Extracts from articles and diaries on party conferences, chosen by Ian Irvineby Ian Irvine / September 21, 2011 / Leave a comment
Published in October 2011 issue of Prospect Magazine
Denis Healey after speaking at the Labour party conference in Blackpool, October 1976
Labour MP Tom Driberg’s diary entry on the party conference, 3rd October 1952
Just home from the annual Labour party conference—this year at Morecambe, a resort whose hideousness is redeemed only by the excellence of the potted shrimps and by the architecture of the Midland Hotel… it was an unexpected refreshment to find, in the lounge of a middle-class English hotel, a large mural by Eric Gill.
This was the occasion on which it had been expected that the differences within the Labour party would “come out in the wash”; and most of us have had cause to complain of the roughness of laundries. So the conference was sometimes unedifying, rowdy; now bitter, now generous; passionately quarrelsome, quick to acknowledge humanity and humour. By contrast, this week’s Tory conference will probably be sedate, discreet and “united” (because the rows and intrigues are mostly off-stage). It will also be dead from the neck up.
Barbara Castle, then health and social services secretary, writes in her diary about the run-up to the Labour party conference, 26th September 1975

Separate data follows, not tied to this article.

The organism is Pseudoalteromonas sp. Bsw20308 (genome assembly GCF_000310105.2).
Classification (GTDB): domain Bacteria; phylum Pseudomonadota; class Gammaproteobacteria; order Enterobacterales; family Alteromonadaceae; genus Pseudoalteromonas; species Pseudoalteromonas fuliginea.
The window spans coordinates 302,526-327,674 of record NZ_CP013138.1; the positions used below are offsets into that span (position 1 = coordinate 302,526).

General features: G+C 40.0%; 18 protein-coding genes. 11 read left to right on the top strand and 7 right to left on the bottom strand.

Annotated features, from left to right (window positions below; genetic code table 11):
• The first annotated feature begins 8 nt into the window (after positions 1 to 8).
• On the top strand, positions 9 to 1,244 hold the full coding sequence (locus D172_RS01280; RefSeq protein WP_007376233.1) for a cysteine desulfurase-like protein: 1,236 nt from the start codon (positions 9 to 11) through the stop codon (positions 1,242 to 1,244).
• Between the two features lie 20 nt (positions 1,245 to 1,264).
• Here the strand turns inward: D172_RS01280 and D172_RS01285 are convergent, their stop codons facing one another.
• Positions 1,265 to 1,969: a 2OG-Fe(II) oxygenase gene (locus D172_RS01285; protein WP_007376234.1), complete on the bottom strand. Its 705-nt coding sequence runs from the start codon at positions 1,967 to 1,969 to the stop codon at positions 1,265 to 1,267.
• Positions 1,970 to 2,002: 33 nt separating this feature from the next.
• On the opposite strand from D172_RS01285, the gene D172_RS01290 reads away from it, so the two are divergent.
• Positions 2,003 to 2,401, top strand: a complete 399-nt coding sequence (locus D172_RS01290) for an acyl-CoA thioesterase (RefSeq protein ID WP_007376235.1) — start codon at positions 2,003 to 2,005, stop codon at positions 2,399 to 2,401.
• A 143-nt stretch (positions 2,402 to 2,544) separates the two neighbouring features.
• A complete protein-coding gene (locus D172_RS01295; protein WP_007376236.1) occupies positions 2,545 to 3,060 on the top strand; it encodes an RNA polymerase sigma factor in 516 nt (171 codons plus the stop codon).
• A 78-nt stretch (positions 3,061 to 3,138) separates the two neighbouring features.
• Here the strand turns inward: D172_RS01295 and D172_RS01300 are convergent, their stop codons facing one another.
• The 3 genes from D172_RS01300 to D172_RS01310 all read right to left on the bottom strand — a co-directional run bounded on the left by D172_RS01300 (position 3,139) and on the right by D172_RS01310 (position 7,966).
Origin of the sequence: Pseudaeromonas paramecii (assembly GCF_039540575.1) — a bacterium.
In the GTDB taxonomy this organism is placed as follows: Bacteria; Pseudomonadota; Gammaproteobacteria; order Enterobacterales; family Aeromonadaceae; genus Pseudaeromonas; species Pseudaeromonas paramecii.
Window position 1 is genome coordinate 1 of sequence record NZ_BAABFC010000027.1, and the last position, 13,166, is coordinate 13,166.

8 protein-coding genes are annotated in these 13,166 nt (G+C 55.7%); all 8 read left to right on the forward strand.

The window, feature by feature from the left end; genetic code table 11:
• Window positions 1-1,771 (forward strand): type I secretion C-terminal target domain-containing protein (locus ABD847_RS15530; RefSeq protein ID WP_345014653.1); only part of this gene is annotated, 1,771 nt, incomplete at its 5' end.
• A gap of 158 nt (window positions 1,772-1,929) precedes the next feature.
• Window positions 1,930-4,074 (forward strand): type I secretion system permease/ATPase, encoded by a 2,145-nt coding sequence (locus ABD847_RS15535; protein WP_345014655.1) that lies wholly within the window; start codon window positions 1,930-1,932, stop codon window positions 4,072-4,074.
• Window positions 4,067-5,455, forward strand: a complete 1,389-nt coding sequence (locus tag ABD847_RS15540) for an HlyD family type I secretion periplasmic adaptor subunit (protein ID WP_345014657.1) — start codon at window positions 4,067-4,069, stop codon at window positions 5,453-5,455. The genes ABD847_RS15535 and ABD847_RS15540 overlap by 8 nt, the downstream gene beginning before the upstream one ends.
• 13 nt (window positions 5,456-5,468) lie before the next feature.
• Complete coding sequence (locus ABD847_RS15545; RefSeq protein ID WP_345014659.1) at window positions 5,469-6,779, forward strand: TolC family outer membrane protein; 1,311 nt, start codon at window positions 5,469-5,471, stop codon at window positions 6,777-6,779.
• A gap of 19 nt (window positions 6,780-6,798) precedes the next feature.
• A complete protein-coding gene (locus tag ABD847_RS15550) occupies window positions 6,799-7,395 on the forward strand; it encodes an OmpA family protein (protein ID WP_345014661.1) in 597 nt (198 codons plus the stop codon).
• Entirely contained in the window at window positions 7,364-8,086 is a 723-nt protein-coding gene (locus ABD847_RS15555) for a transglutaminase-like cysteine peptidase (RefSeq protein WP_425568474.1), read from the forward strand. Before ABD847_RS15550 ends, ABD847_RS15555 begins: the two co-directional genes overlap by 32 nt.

Everybody has been predicting terrible rows at the conference. Certainly there have been floods of resolutions denouncing the government’s economic policy and expenditure cuts and demanding massive increases in expenditure on this and that. The main item at the National Executive Committee was to discuss the proposed statement on jobs and prices… I was surprised by how much Denis [Healey, the chancellor] was prepared to give to get agreement. He gave away much more than I expected him to, and he was rewarded for his pains by getting the same line-up against him on the final vote as he would have got anyway. If I had been Denis I would have crawled up to my room wanting to die moaning “I’m a failure.” I suspect Denis has no such self-doubts, which is why he deserves to survive more than I do.